As the election season intensifies, the political poll has become one of its more powerful tools. With more access to social media and news outlets, the frequency of polls have increasing, testing the public perspective from political candidates to campaign issues. Yet the sheer quantity has arguably turned elections into a “horse race,” where emphasis is paid on the candidate or political party leading in the polls rather than their message.
Perhaps the opinion polls’ most major detraction is a growing awareness of its potential for inaccuracy and political manipulation. Long before the Internet and smart phones, media houses conducted polls, based on random samplings from a representative cross section of voters. Most of these polls were conducted via land-line telephones. However, those traditional polls were comparatively expensive, costing thousands of dollars to conduct an accurate survey from a significant sample of voters.
Today, polling can be done through less expensive methods, including robo-polling, where voters are simply requested to press cell-phone buttons or computer keys in response to questions. However, these polls tend to be less accurate than surveys conducted using real callers taken from random samples.
There’re also indications from several pollsters that participation rates are less than 50 percent, with high incidents of non-responses. To combat this, the new “scientific method” of using polling results is to predict the outcome of election campaigns by aggregating a series of polls, using the resulting average to determine campaign trends. This technique is now regularly used n the U.S. This format, however, does not take into account the advances in psychological study of polling, and how questions can be manipulated to illicit the desired response. Therefore, accumulating polling results from multiple sources – which possible ulterior motives, could skew results dramatically.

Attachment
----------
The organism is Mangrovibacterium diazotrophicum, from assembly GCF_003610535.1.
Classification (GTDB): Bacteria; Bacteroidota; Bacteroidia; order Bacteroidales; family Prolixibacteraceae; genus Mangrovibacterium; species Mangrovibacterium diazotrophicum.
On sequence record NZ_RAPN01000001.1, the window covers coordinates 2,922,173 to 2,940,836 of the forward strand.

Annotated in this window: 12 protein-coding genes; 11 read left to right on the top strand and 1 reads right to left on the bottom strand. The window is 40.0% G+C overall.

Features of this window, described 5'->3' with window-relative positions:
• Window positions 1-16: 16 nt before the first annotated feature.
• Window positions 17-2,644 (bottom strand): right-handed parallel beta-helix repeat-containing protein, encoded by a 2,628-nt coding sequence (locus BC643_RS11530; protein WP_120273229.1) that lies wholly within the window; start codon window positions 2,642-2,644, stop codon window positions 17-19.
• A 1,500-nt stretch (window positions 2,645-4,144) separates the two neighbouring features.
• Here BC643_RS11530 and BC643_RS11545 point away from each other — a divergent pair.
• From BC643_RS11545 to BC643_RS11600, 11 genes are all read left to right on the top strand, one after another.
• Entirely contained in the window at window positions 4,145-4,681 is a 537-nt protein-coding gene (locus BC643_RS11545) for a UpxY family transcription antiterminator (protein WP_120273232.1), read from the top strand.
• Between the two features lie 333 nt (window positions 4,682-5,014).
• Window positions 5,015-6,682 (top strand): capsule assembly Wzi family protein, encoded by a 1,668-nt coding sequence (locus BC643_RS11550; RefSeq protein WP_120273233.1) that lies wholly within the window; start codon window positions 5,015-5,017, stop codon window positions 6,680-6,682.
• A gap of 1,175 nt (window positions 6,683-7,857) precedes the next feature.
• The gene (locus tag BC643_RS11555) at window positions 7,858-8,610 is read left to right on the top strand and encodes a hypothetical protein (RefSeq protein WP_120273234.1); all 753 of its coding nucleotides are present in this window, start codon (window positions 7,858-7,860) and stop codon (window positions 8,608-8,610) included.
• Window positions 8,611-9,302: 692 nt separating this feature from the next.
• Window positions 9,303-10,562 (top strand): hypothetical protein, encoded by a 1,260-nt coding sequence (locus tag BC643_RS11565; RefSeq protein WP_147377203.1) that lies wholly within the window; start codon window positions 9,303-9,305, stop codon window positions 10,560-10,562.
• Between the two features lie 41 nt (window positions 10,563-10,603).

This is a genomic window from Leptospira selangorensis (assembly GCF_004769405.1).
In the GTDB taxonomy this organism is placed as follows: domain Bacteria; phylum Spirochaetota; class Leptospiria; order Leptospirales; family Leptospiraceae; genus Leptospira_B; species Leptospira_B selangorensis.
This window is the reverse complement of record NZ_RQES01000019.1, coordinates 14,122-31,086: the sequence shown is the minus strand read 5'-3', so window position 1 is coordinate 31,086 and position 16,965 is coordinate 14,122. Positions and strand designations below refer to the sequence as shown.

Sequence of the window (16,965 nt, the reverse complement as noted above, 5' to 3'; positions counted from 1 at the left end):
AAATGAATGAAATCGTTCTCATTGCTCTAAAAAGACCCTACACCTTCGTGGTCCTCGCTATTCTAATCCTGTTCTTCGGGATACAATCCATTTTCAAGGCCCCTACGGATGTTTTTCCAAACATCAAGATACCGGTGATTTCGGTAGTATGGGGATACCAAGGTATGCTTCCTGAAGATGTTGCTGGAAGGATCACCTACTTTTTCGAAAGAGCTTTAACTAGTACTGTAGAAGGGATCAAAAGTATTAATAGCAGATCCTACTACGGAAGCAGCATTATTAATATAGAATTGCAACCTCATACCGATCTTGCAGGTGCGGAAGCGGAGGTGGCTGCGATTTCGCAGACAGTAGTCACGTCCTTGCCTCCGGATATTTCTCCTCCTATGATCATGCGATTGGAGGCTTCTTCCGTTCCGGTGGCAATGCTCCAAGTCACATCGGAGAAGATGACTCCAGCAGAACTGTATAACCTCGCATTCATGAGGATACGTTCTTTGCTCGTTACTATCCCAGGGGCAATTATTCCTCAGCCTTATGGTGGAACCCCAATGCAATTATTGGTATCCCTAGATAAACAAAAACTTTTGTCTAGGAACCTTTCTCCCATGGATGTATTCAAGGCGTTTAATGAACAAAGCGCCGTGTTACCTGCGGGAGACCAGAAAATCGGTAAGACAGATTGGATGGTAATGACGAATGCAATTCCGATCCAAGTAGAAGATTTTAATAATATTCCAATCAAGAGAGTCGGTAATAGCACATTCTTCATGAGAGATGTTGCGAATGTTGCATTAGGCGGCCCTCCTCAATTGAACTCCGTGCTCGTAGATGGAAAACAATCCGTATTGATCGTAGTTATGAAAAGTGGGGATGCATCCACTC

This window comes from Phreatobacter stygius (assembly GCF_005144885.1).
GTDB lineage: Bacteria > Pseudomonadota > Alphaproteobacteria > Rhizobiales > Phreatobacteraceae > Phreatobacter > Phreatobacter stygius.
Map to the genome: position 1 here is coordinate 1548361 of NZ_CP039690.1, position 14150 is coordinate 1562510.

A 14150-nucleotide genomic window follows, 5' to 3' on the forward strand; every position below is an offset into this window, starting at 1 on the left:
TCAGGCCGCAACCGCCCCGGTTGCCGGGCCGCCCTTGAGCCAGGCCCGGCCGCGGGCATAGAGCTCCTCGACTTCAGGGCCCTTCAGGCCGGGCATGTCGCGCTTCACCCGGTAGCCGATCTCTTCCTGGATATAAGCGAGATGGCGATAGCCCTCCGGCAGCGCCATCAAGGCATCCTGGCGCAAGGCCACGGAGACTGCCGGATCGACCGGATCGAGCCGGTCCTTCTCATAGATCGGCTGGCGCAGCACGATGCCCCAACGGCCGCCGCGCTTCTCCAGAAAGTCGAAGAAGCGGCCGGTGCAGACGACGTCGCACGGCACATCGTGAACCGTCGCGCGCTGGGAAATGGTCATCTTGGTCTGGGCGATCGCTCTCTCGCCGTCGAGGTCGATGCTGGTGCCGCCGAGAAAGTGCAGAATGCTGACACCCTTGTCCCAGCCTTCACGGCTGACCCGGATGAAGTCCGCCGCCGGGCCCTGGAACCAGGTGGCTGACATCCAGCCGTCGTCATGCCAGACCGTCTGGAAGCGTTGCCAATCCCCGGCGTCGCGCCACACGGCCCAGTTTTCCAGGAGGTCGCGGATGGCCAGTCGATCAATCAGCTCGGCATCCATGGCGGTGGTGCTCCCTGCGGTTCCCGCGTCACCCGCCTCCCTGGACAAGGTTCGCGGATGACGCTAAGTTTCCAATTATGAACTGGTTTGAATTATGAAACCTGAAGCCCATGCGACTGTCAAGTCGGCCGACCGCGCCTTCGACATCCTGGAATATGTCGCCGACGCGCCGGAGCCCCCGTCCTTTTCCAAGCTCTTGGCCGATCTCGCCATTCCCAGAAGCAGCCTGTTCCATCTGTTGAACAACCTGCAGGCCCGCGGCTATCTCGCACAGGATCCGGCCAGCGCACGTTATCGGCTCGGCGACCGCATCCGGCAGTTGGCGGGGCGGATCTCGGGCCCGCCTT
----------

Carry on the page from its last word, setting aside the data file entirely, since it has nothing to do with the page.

Despite these concerns, political polls have immense value in political campaigns, and will continue as a crucial part of the political process for years to come.
Besides indicating to voters who are the popular candidates likely to win an election, some polls alert voters to the specific election issues, offering the best strategy to deal with them.
Most politicians also depend on polls to monitor feedback on their campaign and their chances of being elected. Some parties and candidates conduct their own private polls. In Jamaica, there’s speculation the main reason why Prime Minister and People’s National Party leader Portia Simpson Miller postponed a possible December general elections was because internal PNP polls showed the party’s popularity was slipping.
Candidates and parties leading in political polls also attract more financial support, campaign volunteers, and media coverage than their opponents. More importantly, these polls offer candidates that vital message from which they can reposition their campaigns. Polls are the compass that allows some candidates and parties to chart a winning course.
Political candidates and parties are like businesses, seeking the best method to advertise their products or services in crowded multi-media markets. Those who succeed in gaining recognition in political polls have a distinct advantage over their opponents.
Although some voters may have doubts, it’s advisable that they pay attention to a series of polls rather than one poll, which is really assessing a situation in a specific time. A series of polls by different pollsters, over extended periods, offer crucial trends on how candidates and political parties should be perceived.
Ultimately, it’s the votes cast on Election Day that determines the winners, not the political polls. However, it cannot be ignored if candidates or parties fail to disseminate relevant political messages early to voters so these messages can be considered as they vote.